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Campaigns & Elections

Campaigns & Elections

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Campaigns & Elections

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  1. Campaigns & Elections “Good thing we’ve still got politics in Texas— finest form of free entertainment ever invented.” Molly Ivins By Loren Miller

  2. Voting Qualifications Each state has complete discretion concerning voting qualifications for national, state and local elections – subject only to the limitations presented in the U.S. Constitution (race, color, age, gender, or non-payment of a poll tax) Texas: (Texas Election Code 11.002) 18 years of age U.S. citizen Has not been determined mentally incompetent by a court Has not been convicted of a felony (unless rights have been restored) Resident of the state and county (30 days) Registered voter (within 30 days of election) Over 70% of the Texas voting population is registered (Motor Voter Law)

  3. Voting In Texas The right to vote has not always been as widespread in the United States as it is today. Texas has a history of preventing people from voting by placing barriers (legal and otherwise) to the ballot. These barriers were implemented after the passage of the 14th and 15th Amendments. These amendments were intended to prevent denial of the right to vote based on race.

  4. Voting In Texas After the Civil War Texas law permitted men of all races and ethnicities to vote if they met simple age, residency and citizenship requirements. Texas, like many states allowed illegal aliens to vote if they declared an intent to become a U.S. citizen. Huge impact in South Texas elections Elections were overseen by local officials, usually the county judge or county sheriff. Literacy Tests (used in Texas) began to be used in the 1870s and required prospective voters to take a screening test that conditioned voter registration on a person’s literacy.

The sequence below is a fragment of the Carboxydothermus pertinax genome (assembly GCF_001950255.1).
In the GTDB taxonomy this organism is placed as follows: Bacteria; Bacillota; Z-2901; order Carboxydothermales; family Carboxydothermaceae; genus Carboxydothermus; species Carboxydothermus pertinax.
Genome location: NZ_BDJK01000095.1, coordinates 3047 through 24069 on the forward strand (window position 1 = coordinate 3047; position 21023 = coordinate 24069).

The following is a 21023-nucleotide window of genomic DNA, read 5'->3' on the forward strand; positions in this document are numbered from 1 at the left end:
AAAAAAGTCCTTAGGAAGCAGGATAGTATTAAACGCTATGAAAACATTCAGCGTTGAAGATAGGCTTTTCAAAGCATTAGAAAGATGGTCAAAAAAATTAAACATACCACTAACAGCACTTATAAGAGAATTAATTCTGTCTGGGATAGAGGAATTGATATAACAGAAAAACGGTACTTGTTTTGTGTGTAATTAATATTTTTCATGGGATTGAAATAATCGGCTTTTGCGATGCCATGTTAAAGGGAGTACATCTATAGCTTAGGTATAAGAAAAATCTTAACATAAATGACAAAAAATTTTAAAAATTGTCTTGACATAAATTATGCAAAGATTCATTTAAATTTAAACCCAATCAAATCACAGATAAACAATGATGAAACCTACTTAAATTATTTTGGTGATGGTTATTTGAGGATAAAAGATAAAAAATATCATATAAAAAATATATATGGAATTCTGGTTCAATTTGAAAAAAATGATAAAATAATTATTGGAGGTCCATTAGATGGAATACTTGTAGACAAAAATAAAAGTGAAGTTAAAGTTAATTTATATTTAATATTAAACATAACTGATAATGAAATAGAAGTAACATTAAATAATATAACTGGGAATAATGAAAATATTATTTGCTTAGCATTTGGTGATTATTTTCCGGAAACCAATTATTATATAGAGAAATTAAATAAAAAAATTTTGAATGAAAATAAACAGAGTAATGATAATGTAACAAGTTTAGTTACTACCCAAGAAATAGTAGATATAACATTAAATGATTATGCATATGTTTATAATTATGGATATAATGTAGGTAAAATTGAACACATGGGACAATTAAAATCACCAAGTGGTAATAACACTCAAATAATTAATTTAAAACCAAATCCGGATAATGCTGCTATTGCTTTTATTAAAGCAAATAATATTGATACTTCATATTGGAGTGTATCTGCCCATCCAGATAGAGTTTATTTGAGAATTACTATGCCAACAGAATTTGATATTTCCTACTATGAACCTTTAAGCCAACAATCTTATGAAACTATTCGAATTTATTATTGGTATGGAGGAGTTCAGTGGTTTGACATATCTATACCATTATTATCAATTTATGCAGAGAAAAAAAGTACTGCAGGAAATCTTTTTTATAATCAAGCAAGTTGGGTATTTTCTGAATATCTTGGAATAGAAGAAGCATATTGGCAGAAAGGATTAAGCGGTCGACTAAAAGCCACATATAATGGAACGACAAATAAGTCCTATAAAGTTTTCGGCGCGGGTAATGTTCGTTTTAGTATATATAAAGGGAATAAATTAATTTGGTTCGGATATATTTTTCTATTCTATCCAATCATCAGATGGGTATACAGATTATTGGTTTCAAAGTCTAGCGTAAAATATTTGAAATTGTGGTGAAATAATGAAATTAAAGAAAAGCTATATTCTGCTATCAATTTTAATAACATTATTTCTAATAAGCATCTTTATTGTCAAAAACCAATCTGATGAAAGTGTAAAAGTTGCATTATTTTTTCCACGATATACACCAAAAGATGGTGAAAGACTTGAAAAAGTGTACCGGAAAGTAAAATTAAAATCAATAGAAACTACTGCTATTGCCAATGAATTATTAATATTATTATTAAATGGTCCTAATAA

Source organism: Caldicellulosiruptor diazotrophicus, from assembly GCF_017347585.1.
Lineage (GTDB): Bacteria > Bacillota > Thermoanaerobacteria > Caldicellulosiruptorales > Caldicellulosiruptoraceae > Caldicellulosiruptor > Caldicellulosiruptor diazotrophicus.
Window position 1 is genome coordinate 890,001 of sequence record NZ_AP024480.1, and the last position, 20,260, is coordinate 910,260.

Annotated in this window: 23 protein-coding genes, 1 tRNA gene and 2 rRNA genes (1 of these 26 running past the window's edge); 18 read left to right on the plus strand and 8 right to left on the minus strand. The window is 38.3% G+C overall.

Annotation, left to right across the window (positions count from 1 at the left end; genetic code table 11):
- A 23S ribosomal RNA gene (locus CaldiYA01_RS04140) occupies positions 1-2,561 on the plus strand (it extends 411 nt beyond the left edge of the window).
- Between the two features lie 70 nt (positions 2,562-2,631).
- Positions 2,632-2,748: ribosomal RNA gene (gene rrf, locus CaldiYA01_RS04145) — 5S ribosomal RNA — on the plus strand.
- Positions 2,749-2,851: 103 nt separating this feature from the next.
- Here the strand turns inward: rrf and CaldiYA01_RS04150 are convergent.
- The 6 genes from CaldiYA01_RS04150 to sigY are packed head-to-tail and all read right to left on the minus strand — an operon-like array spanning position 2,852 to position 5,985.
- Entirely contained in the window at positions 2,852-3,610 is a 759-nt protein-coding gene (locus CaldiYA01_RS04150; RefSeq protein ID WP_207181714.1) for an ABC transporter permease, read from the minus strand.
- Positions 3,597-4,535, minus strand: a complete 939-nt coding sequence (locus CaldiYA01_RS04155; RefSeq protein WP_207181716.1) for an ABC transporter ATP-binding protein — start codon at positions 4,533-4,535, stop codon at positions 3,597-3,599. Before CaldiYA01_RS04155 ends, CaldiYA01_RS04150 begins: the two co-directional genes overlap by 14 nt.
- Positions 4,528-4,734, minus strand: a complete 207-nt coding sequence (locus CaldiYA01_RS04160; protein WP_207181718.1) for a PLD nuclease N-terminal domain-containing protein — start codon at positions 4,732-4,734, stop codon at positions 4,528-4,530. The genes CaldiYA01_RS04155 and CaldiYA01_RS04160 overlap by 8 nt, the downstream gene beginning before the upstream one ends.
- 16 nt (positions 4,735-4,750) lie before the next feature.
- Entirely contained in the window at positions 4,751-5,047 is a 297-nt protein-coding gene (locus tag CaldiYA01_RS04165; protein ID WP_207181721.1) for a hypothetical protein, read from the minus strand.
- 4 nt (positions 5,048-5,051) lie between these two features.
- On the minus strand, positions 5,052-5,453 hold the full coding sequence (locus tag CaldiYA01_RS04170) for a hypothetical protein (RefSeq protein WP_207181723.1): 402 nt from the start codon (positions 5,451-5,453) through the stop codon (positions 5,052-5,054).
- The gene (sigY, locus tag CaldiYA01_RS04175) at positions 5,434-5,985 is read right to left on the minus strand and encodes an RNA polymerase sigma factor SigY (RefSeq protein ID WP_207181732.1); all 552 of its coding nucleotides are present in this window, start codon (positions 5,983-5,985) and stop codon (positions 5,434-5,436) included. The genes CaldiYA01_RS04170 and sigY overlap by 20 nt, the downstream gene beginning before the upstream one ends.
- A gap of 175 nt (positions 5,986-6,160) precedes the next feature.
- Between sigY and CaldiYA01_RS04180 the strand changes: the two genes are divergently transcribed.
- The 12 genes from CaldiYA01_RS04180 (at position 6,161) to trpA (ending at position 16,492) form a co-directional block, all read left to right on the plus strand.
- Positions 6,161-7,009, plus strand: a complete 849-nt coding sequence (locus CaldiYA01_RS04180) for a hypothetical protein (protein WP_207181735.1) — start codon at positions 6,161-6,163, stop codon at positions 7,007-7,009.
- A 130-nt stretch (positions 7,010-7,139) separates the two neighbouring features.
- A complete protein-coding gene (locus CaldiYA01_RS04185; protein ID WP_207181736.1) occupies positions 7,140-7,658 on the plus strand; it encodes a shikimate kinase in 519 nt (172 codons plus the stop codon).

5. Voting In Texas The Ku Klux Klan used terrorist tactics to keep African Americans from voting. Northeast Texas was a hotbed of Klan activity. By the 1890s, Blacks and Hispanics were managed by “influence men.” “Owl Meetings” in East Texas and “Goat Barbeques” in South Texas (where the liquor flowed) were held the night prior to the election. Grandfather Clause (not used in Texas) stated that if your grandfather could vote prior to 1867, then you would be exempt from educational, property, or tax requirements for voting. Declared unconstitutional in Guinn v. U.S. (1915)

  6. Voting In Texas The Poll Tax was used in Texas beginning in 1902 and required that citizens pay a special tax ($1.75) to become eligible to vote. Many low-income Texans failed to pay their poll tax between October 1 and January 31 and were not eligible to vote during the next year. The 24th Amendment (1964) ended this practice in federal elections The Supreme Court declared this unconstitutional in 1966 for all other elections (Harper v. Virginia)